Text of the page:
I went back twice on my own, both times with the same purpose, of using Black Sail as a starting point for the ascent of Pillar, and some limited form of the Mosedale Horseshoe. The first was a breathless, airless day, hot and stuffy, guaranteed to drain energy like pouring out a bucket. I was already having serious doubts about my ability to progress when, in the upper stages of the Pass, I twisted my ankle, the weak one, the left one, which put paid to it. I just about got to the top of the Pass, and its lonely gate, and after a good rest limped on as far as the top of Looking Stead, though the view of Ennerdale was small consolation. But it was only getting hotter: I remember the slow, dismal return with Yewbarrow, directly ahead, looking like a cardboard cut-out in the flat air.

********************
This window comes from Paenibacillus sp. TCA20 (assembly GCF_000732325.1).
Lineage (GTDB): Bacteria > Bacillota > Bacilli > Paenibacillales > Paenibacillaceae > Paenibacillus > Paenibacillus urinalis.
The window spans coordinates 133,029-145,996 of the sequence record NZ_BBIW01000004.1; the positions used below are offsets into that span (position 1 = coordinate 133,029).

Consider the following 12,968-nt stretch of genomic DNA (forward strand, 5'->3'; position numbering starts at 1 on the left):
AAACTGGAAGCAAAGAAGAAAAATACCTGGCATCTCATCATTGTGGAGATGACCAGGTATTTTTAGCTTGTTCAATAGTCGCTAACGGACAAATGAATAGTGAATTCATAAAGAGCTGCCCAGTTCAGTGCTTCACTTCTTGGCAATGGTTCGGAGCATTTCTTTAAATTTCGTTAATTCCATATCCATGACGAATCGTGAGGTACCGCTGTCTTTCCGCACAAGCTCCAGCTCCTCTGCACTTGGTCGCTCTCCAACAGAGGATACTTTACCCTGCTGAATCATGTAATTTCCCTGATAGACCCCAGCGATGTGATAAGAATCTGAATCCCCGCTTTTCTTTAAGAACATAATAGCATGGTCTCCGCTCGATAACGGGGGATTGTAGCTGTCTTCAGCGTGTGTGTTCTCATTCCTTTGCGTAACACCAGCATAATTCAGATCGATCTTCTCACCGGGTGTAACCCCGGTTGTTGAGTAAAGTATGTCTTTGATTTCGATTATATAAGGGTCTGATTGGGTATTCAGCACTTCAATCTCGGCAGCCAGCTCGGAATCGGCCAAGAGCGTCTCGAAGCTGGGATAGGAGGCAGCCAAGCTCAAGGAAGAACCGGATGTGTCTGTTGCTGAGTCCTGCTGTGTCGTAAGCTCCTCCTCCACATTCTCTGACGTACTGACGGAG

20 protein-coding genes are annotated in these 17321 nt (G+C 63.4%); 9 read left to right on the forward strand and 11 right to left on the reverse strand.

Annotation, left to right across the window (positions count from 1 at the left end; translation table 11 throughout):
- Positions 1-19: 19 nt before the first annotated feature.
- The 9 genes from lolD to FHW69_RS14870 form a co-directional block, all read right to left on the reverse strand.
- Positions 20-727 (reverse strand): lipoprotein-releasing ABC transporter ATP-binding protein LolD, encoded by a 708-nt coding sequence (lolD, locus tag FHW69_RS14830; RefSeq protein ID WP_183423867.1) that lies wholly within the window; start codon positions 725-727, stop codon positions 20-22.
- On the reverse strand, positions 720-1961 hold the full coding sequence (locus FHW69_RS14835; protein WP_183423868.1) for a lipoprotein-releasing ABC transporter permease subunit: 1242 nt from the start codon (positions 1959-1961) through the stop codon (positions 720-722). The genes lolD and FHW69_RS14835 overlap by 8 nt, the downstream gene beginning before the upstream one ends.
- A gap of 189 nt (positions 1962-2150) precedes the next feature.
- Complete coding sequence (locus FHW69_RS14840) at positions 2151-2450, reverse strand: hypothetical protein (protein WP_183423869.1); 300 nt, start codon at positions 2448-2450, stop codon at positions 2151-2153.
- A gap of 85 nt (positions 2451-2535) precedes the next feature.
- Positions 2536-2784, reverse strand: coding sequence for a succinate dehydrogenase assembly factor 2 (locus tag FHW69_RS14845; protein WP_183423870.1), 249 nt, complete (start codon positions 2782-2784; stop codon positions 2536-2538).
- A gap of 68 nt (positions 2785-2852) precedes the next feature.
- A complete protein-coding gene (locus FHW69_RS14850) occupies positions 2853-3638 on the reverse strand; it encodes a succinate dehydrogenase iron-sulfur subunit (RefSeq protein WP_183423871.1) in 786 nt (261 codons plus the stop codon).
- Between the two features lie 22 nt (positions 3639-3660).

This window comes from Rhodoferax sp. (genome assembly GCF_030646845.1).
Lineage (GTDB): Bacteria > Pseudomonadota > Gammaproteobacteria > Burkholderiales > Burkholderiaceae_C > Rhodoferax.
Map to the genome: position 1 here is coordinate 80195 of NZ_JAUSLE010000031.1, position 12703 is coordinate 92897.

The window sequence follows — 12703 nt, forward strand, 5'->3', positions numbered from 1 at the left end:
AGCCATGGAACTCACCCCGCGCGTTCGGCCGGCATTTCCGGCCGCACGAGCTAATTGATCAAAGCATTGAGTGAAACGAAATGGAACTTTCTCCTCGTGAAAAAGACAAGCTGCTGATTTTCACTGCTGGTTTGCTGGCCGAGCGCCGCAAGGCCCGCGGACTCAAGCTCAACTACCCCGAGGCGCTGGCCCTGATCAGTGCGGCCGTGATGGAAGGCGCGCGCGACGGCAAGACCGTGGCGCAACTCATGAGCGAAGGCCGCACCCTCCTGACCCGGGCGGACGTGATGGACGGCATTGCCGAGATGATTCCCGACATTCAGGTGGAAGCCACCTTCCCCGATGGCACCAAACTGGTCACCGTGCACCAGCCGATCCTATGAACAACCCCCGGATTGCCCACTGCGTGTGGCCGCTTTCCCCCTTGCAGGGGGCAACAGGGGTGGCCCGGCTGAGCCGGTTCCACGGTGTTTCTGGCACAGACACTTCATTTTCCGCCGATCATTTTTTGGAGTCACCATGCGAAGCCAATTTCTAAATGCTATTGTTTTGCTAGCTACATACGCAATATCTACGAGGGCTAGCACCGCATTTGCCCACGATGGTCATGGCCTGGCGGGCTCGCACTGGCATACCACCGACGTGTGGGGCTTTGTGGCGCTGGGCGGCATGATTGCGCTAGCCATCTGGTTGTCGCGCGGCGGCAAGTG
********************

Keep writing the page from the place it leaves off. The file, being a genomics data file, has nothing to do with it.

I had better luck next time, going on to a magnificent day visiting Scoat Fell, Steeple and Red Pike, although I lacked confidence when it came to descending Dore Head and ended up circuiting Yewbarrow to get back to Wasdale Head. One thing that amazed was that, despite seeing a few people on Black Sail, I had the entirety of Pillar’s magnificent east ridge to myself, not a soul in sight on that long ascent, until I reached the sturdy summit.
Given my family’s natural gravitation towards Coniston, it’s both unsurprising and surprising that we should find ourselves setting off to the top of Walna Scar Pass, the surprising element being that we left it as late as we did.